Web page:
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I've returned from my two-week training in Permaculture and Superadobe with tangible, hands-on skills I had been aching for. I learned things like:
Free-range thinking on the land between your ears.
It's tempting for land-less, apartment-dwelling permaculturists to feel unable to move forward with the brilliant techniques we've been shown. But there is plenty we can do. Here's four suggestions:
It's Beautiful Inside: An Introvert's Right To Be.
Implementing #4, I started the sequel to my first e-book which was published two years ago. I'm calling it: "IT'S BEAUTIFUL INSIDE: An Introvert's Right To Be."
There is wide-spread confusion about extroverts and introverts. People often mistake passion for extroversion, and shyness or introversion. Neither of those are accurate indicators. The way to know the difference between the two is simple -- note the way you recharge yourself. Extroverts recharge through social interaction with others. Introverts recharge through solitary time with themselves. That's the litmus test.
In a recent conversation, I shared my strong feelings about my right and need to live more simply and calmly, with time to reflect and create. "Yeah, but it takes all kinds," my extroverted girlfriend said. "If we were all the same, how boring would that be?"
Well, that's my point exactly.
The modern world highly favors extroverts. They are the cultural ideal, and the demonstrated bias starts early in childhood classrooms (if not sooner), carries into workplaces, and persists in most other aspects of our shared, public life.
Even before social media snuck its way into every crack and crevice of our human experiences, we were already well indoctrinated with the idea that it's rude to decline invitations (even if we'd really rather not go), and it's smart to kiss the butts of those with power + influence (even if we don't like or respect the powerful person). Fakery and pretense was anchored in at an early age, and called socialization. And in too many circles, sincerity is considered naive.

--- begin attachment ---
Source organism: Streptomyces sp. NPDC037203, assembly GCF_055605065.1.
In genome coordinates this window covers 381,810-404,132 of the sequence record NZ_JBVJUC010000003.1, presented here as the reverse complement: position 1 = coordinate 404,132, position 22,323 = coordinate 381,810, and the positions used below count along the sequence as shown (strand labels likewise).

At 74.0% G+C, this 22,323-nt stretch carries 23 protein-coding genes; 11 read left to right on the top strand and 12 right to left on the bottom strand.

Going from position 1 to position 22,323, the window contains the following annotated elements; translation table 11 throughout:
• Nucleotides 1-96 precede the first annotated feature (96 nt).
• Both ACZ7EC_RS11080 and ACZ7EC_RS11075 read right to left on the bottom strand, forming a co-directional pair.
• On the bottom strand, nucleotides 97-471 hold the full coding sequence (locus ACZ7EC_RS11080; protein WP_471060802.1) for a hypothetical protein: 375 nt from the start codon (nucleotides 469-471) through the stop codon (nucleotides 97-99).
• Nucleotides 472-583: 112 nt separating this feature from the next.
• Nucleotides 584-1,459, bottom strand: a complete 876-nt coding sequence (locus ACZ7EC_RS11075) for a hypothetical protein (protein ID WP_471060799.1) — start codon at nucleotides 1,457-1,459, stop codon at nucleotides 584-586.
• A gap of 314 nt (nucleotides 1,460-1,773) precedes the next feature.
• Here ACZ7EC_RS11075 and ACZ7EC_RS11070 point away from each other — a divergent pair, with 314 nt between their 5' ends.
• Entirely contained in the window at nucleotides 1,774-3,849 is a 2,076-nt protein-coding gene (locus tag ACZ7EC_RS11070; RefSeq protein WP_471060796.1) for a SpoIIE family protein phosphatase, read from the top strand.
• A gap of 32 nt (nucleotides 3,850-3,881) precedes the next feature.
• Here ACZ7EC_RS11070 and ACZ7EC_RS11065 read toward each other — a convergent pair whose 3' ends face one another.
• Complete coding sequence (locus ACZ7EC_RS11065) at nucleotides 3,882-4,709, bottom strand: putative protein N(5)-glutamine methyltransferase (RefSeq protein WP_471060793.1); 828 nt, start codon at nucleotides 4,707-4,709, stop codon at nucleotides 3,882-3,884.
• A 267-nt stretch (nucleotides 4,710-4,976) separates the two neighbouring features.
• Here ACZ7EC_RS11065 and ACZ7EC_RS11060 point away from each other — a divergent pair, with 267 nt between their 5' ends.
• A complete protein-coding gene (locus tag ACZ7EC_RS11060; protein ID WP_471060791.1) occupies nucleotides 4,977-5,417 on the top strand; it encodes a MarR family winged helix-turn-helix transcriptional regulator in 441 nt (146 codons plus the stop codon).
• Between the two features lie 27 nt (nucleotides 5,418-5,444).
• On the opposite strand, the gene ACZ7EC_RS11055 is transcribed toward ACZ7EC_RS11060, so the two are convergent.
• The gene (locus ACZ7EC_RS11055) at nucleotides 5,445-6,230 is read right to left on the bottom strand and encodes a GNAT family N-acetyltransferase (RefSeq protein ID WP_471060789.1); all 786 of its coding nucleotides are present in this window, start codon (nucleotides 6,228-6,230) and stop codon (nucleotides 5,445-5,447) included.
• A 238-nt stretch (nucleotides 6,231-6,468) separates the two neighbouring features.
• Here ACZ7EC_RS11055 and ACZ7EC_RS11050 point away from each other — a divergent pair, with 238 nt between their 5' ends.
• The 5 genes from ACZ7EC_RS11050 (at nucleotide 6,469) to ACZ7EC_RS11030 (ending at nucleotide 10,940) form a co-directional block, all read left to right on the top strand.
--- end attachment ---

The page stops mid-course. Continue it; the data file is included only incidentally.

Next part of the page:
I think it's funny that parents and penal systems both use "solitary confinement" as a form of punishment. I consider solitude splendid. Social charades is what I find punishing.
Don't get me wrong. I know that our species is a social one. But it is destructive that on a very regular basis, introverts, empaths, sensitives, and anyone who cherishes interiority is shamed and cajoled into acting in ways that are simply untrue for us.
We should have the academic, professional and social freedom to be who and how we are, minus the burden of feeling inadequate just because we require time-outs from others, and time-ins with ourselves.
There are a lot of helpful articles + books on the matter. I have a Big Idea of my own to add to the conversation (hence the started sequel), but I raise this praise of inwardness now because...
...rather than whine about how the world doesn't feel like a place in which I belong, I needed a more pro-active solution, and I found it.
QUESTION: How do I create a world in which I can genuinely flourish, rather than miserably "fake it"?
ANSWER: Permaculture and Superadobe are two technologies that actually and literally empower you to take matters into your own generative hands, and build a home, a food system, and a life that you find sane and satisfying.
These two weird words help me not only protest the absurd stuff I find objectionable (like hyper-consumption + ecocide), but they also show me how to protect the precious stuff I find valuable (like living lightly + mindfully).
9th Permaculture Principle: Use small + slow solutions.
An example of this principle in action is seen in "Baby Steps," above. And an older version of this statement -- still floating around in my memory banks -- is from Zechariah 4:10 of the Old Testament, which says, "Do not despise these small beginnings, for the Lord rejoices to see the work begin."
YOUR TURN. QUESTION FOR YOU. What's a small or slow solution you can implement, to begin your work, whatever that may be? Let me know in the comments below.